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Infrastructure and Its Role in the U.S. Economy

The federal government is leaning toward the creation of public-private partnerships to finance much-needed improvements to the nation’s infrastructure, which is vital to the manufacturing sector as well as national security.

Q1 2018
Walsh Construction crew places beams for the bridge carrying Rte. 2021 over I-81 in Lennox, Susquehanna County, Pa. The bridge was replaced in September 2017 under the Pennsylvania Department of Transportation’s (PennDOT) Rapid Bridge Replacement Project, which is a public-private partnership between PennDOT and Plenary Walsh Keystone Partners (PWKP).
Walsh Construction crew places beams for the bridge carrying Rte. 2021 over I-81 in Lennox, Susquehanna County, Pa. The bridge was replaced in September 2017 under the Pennsylvania Department of Transportation’s (PennDOT) Rapid Bridge Replacement Project, which is a public-private partnership between PennDOT and Plenary Walsh Keystone Partners (PWKP).
Infrastructure is a hot topic these days. President Donald Trump recently met with state leaders to discuss the implementation of nationwide infrastructure improvements. Infrastructure is a critical economic and social issue for the U.S. Not only does a modern infrastructure system improve economic performance and create jobs at state and national levels, it also improves safety for the American public.

According to the American Society of Civil Engineers (ASCE) 2017 Report Card, the national grade for U.S. infrastructure is a D+ — the same grade the country received in 2013, indicating little progress has been made over the last four years toward restoring America’s infrastructure. For example, an estimated 17 percent of American dams — more than 15,000 — are considered high hazard, meaning failure would likely result in loss of life. About 11.2 percent of roads are in poor condition, resulting in vehicle damage, traffic delays, and billions of gallons of gasoline wasted.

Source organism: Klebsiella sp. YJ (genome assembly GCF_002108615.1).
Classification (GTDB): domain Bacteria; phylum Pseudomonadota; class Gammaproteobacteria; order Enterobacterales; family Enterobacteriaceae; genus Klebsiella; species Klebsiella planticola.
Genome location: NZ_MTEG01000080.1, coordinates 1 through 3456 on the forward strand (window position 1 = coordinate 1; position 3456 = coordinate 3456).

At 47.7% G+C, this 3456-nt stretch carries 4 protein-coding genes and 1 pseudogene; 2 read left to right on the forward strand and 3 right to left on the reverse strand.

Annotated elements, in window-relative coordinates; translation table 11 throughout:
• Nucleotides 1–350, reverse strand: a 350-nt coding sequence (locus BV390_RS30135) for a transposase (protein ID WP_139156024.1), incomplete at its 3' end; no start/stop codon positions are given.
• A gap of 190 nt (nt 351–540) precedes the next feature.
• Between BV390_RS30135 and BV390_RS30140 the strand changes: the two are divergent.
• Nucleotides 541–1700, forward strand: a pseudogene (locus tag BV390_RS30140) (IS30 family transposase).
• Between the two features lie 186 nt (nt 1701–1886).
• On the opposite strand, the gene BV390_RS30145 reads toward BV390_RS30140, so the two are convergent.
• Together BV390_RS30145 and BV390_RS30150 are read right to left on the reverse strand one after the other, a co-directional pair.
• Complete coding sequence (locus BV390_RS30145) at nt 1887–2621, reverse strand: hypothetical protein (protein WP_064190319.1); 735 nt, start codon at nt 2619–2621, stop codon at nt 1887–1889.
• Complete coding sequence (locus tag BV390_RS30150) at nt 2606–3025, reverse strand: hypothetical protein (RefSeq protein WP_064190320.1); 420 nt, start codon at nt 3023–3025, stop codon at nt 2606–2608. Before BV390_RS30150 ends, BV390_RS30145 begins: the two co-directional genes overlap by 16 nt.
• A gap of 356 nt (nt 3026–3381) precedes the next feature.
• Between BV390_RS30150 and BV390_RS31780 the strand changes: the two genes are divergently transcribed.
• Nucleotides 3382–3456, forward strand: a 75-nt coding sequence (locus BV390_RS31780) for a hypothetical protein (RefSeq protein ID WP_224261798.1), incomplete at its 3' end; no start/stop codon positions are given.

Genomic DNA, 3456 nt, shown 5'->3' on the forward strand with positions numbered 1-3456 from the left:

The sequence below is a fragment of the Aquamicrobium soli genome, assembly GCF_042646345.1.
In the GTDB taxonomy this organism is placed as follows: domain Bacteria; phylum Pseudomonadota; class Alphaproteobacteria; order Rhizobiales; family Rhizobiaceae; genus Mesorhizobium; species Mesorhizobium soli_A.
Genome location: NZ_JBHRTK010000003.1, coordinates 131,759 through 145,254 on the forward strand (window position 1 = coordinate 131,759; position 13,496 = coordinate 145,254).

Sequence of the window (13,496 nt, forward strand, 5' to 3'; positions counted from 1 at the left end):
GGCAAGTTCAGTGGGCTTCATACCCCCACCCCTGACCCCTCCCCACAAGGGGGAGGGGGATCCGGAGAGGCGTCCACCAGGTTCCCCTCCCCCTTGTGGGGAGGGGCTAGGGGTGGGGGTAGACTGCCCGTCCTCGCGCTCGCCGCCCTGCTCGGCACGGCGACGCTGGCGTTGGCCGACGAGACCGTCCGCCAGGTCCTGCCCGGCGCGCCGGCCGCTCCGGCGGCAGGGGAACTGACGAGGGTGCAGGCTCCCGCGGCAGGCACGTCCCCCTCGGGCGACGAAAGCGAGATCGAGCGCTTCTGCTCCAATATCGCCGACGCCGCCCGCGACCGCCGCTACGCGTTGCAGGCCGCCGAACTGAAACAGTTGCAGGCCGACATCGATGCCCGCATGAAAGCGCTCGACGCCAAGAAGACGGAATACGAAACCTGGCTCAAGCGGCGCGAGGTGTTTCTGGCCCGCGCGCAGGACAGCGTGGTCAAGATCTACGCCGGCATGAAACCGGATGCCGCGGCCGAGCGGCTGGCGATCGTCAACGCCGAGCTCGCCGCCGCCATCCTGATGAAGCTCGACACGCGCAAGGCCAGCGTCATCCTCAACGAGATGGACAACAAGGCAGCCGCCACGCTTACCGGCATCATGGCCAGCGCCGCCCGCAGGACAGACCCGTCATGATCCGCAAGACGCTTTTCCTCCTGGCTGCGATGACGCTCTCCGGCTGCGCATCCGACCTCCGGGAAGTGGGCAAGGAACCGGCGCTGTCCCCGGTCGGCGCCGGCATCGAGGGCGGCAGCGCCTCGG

Infrastructure is also essential for national security reasons, including being able to effectively support critical manufacturing industries. The U.S. Department of Homeland Security has identified several manufacturing sectors that are especially important for national defense or response to threats and disasters, including the energy, iron and steel, power transmission equipment, aviation and aerospace, and railroad rolling stock manufacturing sectors — all of which must be supported by modernized infrastructure.

Who Pays?
Everybody agrees the United States needs better infrastructure — the question is how do we pay for it? ASCE estimates that by 2025 about $4.5 trillion will be required to upgrade surface transportation, wastewater infrastructure, power plans, airports, waterways and ports, dams, solid waste facilities, levees, public parks, rail, and schools.

The Trump administration plans to release a new infrastructure proposal that is expected to move away from a “project-based” system in which the federal government provides funding for certain infrastructure projects. Instead, the plan will support the creation of public-private partnerships (PPPs), where states and private investors provide most of the funding for infrastructure projects. Any federal funding would serve as incentives to get private investors on board, or for special or “transformative” projects, such as high-speed rail.

The national grade for U.S. infrastructure is a D+ — the same grade the country received in 2013. American Society of Civil Engineers (ASCE) 2017 Report Card Although PPPs are popular in Europe for infrastructure upgrades, their acceptance in the U.S. infrastructure sector has been slow. According to PricewaterhouseCoopers (PwC), in 2015, only five PPP deals worth a total of $2.4 billion closed in the U.S. A big reason for this is that not all projects are attractive to investors, who are looking for long-term deals with lucrative returns. So even if an infrastructure project is critical to a region, it may not meet the return-on-investment requirements of investors and not get done.